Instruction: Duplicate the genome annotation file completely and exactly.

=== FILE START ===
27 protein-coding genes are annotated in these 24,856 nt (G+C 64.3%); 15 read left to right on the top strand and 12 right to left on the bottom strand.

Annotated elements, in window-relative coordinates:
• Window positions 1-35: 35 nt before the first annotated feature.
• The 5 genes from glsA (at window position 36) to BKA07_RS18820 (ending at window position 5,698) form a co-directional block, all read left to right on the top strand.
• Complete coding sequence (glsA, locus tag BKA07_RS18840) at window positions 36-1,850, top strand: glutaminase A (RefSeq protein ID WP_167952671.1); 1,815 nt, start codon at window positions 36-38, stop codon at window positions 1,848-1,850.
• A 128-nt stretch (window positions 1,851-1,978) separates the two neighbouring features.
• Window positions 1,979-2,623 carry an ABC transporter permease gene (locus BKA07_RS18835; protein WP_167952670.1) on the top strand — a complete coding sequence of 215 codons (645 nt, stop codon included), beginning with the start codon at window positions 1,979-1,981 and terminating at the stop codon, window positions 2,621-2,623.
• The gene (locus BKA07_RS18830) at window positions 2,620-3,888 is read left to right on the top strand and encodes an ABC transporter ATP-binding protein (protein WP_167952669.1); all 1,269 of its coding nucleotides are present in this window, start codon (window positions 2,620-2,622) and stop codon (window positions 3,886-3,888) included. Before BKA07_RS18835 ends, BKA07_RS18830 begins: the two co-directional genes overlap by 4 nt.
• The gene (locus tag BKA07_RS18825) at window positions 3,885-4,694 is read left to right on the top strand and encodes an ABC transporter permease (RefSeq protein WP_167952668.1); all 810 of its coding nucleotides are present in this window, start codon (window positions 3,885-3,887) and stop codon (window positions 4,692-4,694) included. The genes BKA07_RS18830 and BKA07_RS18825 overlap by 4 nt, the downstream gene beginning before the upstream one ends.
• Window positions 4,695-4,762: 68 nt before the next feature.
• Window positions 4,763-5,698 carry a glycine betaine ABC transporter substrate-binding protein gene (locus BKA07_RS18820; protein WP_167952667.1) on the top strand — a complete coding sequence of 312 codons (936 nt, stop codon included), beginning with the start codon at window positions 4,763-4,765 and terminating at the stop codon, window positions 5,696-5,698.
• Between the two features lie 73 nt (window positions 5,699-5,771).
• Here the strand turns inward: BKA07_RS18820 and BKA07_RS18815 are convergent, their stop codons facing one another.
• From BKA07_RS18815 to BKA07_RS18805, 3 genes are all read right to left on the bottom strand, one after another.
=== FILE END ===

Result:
27 protein-coding genes are annotated in these 24,856 nt (G+C 64.3%); 15 read left to right on the top strand and 12 right to left on the bottom strand.

Annotated elements, in window-relative coordinates:
• Window positions 1-35: 35 nt before the first annotated feature.
• The 5 genes from glsA (at window position 36) to BKA07_RS18820 (ending at window position 5,698) form a co-directional block, all read left to right on the top strand.
• Complete coding sequence (glsA, locus tag BKA07_RS18840) at window positions 36-1,850, top strand: glutaminase A (RefSeq protein ID WP_167952671.1); 1,815 nt, start codon at window positions 36-38, stop codon at window positions 1,848-1,850.
• A 128-nt stretch (window positions 1,851-1,978) separates the two neighbouring features.
• Window positions 1,979-2,623 carry an ABC transporter permease gene (locus BKA07_RS18835; protein WP_167952670.1) on the top strand — a complete coding sequence of 215 codons (645 nt, stop codon included), beginning with the start codon at window positions 1,979-1,981 and terminating at the stop codon, window positions 2,621-2,623.
• The gene (locus BKA07_RS18830) at window positions 2,620-3,888 is read left to right on the top strand and encodes an ABC transporter ATP-binding protein (protein WP_167952669.1); all 1,269 of its coding nucleotides are present in this window, start codon (window positions 2,620-2,622) and stop codon (window positions 3,886-3,888) included. Before BKA07_RS18835 ends, BKA07_RS18830 begins: the two co-directional genes overlap by 4 nt.
• The gene (locus tag BKA07_RS18825) at window positions 3,885-4,694 is read left to right on the top strand and encodes an ABC transporter permease (RefSeq protein WP_167952668.1); all 810 of its coding nucleotides are present in this window, start codon (window positions 3,885-3,887) and stop codon (window positions 4,692-4,694) included. The genes BKA07_RS18830 and BKA07_RS18825 overlap by 4 nt, the downstream gene beginning before the upstream one ends.
• Window positions 4,695-4,762: 68 nt before the next feature.
• Window positions 4,763-5,698 carry a glycine betaine ABC transporter substrate-binding protein gene (locus BKA07_RS18820; protein WP_167952667.1) on the top strand — a complete coding sequence of 312 codons (936 nt, stop codon included), beginning with the start codon at window positions 4,763-4,765 and terminating at the stop codon, window positions 5,696-5,698.
• Between the two features lie 73 nt (window positions 5,699-5,771).
• Here the strand turns inward: BKA07_RS18820 and BKA07_RS18815 are convergent, their stop codons facing one another.
• From BKA07_RS18815 to BKA07_RS18805, 3 genes are all read right to left on the bottom strand, one after another.